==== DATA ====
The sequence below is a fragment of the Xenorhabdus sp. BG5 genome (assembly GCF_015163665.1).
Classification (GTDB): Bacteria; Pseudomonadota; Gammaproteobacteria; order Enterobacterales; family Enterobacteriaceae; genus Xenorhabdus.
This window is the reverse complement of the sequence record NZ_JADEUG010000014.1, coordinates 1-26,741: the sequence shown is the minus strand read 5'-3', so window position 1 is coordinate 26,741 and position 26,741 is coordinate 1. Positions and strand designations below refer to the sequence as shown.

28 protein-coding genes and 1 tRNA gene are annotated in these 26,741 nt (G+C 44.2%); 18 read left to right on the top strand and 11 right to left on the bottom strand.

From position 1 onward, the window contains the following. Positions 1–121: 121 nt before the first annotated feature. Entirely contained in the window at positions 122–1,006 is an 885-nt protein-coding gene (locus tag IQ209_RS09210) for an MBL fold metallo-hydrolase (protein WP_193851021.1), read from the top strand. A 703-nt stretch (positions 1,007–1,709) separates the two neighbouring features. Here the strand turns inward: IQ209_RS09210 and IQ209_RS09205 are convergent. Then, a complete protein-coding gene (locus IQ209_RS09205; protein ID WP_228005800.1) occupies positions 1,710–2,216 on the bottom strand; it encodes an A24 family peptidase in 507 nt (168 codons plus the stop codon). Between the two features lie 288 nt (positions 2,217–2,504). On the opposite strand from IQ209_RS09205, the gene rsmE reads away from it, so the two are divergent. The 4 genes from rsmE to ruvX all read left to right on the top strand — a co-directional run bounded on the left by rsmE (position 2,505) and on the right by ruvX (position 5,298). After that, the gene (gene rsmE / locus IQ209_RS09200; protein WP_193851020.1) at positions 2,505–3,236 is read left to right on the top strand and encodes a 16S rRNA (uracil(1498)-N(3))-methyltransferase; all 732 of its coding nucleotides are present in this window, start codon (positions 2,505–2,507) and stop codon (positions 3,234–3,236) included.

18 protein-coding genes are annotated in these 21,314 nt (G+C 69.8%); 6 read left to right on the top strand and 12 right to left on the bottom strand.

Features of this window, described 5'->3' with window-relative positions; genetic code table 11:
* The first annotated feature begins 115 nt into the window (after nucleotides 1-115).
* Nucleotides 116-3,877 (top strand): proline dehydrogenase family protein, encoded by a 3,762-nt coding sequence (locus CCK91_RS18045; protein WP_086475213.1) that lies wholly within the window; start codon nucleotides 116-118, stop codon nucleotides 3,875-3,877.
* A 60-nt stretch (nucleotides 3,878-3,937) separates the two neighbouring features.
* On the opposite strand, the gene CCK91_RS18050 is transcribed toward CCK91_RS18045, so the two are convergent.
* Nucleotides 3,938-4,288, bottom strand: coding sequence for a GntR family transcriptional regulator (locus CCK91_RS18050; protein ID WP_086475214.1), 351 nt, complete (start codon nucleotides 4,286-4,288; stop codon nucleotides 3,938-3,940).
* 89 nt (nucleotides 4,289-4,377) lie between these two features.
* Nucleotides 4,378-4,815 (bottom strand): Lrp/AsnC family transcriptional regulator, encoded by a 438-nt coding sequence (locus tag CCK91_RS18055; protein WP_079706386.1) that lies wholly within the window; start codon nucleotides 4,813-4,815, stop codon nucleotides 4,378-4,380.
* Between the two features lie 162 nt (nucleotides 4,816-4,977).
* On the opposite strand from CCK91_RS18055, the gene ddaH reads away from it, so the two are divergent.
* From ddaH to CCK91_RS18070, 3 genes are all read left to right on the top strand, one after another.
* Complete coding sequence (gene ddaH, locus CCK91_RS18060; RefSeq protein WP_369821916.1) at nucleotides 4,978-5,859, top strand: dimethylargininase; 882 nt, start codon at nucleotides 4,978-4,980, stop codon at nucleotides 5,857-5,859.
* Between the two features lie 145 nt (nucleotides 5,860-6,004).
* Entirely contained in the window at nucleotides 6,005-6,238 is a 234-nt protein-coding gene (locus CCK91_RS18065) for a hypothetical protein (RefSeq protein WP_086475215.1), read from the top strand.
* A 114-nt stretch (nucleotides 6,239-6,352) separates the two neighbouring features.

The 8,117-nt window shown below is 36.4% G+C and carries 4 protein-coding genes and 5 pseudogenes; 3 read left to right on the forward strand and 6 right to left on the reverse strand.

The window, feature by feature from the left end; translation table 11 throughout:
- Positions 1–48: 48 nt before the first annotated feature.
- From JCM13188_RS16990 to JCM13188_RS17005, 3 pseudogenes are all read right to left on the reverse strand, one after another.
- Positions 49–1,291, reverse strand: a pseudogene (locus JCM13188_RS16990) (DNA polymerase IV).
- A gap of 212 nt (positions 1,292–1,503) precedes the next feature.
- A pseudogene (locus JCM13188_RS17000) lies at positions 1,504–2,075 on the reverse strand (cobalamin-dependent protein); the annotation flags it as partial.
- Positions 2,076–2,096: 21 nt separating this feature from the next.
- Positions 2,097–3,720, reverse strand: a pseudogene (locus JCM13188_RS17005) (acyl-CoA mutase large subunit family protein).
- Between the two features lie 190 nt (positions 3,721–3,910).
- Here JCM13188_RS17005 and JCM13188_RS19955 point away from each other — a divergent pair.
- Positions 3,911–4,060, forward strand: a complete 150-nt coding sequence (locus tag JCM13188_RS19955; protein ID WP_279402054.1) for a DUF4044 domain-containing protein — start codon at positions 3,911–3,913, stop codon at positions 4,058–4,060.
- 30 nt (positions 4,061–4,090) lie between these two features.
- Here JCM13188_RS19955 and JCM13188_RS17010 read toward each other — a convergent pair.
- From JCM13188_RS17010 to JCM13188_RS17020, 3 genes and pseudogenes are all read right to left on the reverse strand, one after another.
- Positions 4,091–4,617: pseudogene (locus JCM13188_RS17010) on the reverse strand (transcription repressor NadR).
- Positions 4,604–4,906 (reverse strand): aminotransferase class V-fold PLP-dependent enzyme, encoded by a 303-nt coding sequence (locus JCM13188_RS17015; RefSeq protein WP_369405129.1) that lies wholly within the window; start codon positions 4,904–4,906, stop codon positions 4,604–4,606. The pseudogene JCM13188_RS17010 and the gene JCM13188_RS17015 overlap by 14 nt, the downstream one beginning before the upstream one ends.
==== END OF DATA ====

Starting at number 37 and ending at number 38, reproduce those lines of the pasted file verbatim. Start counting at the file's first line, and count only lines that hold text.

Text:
- Positions 4,091–4,617: pseudogene (locus JCM13188_RS17010) on the reverse strand (transcription repressor NadR).
- Positions 4,604–4,906 (reverse strand): aminotransferase class V-fold PLP-dependent enzyme, encoded by a 303-nt coding sequence (locus JCM13188_RS17015; RefSeq protein WP_369405129.1) that lies wholly within the window; start codon positions 4,904–4,906, stop codon positions 4,604–4,606. The pseudogene JCM13188_RS17010 and the gene JCM13188_RS17015 overlap by 14 nt, the downstream one beginning before the upstream one ends.